Are the Side Effects of Antidepressants Underestimated?

New research reveals a wide range of adverse side effects from antidepressants.

Posted Feb 26, 2014

A University of Liverpool study released on Feb. 26 has shown that thoughts of suicide, sexual difficulties, and emotional numbness as a result of taking antidepressants may be more widespread than previously thought.

In a survey of 1,829 people who had been prescribed antidepressants, the researchers found large numbers of people—over half in some cases—reported psychological problems due to their medication. There is growing concern among researchers about the ratio of benefits to detriments resulting from the use of antidepressants.

One in ten people in some countries are now prescribed antidepressants each year. Psychologist and lead researcher, Professor John Read from Liverpool University's Institute of Psychology, Health and Society, said: "The medicalization of sadness and distress has reached bizarre levels.”

The new study titled "Adverse Emotional and Interpersonal Effects Reported by 1829 New Zealanders While Taking Antidepressants" was published in the journal Psychiatry Research. 

Adverse Psychological Side Effects of Antidepressants

Each person in the New Zealand study completed an online questionnaire which asked about twenty adverse effects. All of the participants in the study had been on antidepressants in the last five years. The survey factored in people's levels of depression and asked them to report on how they had felt while taking the medication.

Over half of people aged 18 to 25 in the study reported suicidal feelings. In the total sample there were large percentages of psychological and interpersonal side effects that included:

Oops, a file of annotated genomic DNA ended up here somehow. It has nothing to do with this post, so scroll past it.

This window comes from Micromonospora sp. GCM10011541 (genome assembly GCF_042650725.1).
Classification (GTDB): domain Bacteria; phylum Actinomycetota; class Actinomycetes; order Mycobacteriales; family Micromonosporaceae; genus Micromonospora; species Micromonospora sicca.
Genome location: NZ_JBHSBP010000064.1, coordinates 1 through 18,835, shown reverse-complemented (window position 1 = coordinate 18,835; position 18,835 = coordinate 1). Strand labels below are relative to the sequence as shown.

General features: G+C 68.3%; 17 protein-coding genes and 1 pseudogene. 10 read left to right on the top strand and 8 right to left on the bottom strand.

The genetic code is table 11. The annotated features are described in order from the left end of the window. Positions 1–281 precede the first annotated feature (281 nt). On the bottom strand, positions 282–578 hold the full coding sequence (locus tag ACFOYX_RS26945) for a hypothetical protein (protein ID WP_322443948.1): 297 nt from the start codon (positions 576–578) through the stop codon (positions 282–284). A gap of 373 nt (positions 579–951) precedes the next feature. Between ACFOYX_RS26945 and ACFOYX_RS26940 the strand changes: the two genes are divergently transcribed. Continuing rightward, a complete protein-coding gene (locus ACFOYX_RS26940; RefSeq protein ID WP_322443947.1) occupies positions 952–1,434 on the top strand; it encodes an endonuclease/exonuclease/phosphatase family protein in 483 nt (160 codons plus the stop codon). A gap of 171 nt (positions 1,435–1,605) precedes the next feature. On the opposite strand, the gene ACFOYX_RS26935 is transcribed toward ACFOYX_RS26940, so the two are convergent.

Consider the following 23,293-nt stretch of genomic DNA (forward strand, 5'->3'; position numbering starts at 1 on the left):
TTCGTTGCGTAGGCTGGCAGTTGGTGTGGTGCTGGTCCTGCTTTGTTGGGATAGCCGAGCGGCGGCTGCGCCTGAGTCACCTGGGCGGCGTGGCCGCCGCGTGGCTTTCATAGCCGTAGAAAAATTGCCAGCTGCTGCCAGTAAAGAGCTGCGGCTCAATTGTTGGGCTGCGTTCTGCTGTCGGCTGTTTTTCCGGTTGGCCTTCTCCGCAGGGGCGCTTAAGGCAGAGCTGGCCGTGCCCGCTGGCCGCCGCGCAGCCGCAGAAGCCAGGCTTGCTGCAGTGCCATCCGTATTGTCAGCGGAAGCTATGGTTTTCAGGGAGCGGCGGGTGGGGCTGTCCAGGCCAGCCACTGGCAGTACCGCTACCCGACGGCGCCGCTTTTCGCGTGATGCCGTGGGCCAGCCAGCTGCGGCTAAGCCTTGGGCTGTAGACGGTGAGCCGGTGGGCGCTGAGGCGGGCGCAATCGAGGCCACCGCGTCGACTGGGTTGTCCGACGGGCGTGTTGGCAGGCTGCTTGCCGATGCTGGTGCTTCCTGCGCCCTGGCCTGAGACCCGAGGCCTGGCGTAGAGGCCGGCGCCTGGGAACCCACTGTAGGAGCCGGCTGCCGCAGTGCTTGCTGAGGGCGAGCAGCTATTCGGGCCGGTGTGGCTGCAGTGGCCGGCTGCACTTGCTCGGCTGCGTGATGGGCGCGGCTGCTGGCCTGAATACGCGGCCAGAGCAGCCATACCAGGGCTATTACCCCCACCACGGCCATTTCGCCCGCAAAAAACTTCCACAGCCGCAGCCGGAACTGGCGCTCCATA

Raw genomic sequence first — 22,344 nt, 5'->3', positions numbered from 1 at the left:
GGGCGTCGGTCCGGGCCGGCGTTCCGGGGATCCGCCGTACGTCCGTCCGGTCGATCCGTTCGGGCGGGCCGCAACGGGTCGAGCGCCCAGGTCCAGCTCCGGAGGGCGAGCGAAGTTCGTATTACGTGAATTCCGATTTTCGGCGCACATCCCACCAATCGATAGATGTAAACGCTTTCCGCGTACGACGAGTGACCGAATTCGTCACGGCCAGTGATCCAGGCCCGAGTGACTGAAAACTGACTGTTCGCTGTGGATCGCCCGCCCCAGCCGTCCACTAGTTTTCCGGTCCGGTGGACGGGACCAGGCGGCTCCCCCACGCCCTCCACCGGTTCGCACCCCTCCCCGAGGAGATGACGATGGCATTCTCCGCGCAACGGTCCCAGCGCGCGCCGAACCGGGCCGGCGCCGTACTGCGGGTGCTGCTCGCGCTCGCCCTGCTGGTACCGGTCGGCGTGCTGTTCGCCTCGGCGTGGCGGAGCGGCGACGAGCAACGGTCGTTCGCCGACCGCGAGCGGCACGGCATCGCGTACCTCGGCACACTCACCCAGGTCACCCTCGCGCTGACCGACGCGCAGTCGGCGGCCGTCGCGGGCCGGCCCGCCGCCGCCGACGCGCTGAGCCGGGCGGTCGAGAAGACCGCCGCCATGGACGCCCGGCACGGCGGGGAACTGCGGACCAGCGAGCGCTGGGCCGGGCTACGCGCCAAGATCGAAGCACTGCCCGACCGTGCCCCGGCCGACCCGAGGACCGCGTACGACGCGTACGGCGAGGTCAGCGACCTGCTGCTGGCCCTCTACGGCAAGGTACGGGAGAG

• Sexual difficulties. (62%)  
  • Feeling emotionally numb. (60%)
  • Feeling not like myself. (52%)
  • Reduction in positive feelings. (42%)
  • Caring less about others. (39%)
  • Withdrawal effects. (55%)  

On the positive side, a majority of people reported that the drugs had helped alleviate their depression at some point. Professor Read said, "While the biological side effects of antidepressants, such as weight gain and nausea, are well documented, psychological and interpersonal issues have been largely ignored or denied. They appear to be alarmingly common."

Read concludes, "Effects such as feeling emotionally numb and caring less about other people are of major concern. Our study also found that people are not being told about this when prescribed the drugs. Our finding that over a third of respondents reported suicidality as a result of taking the antidepressants suggests that earlier studies may have underestimated the problem."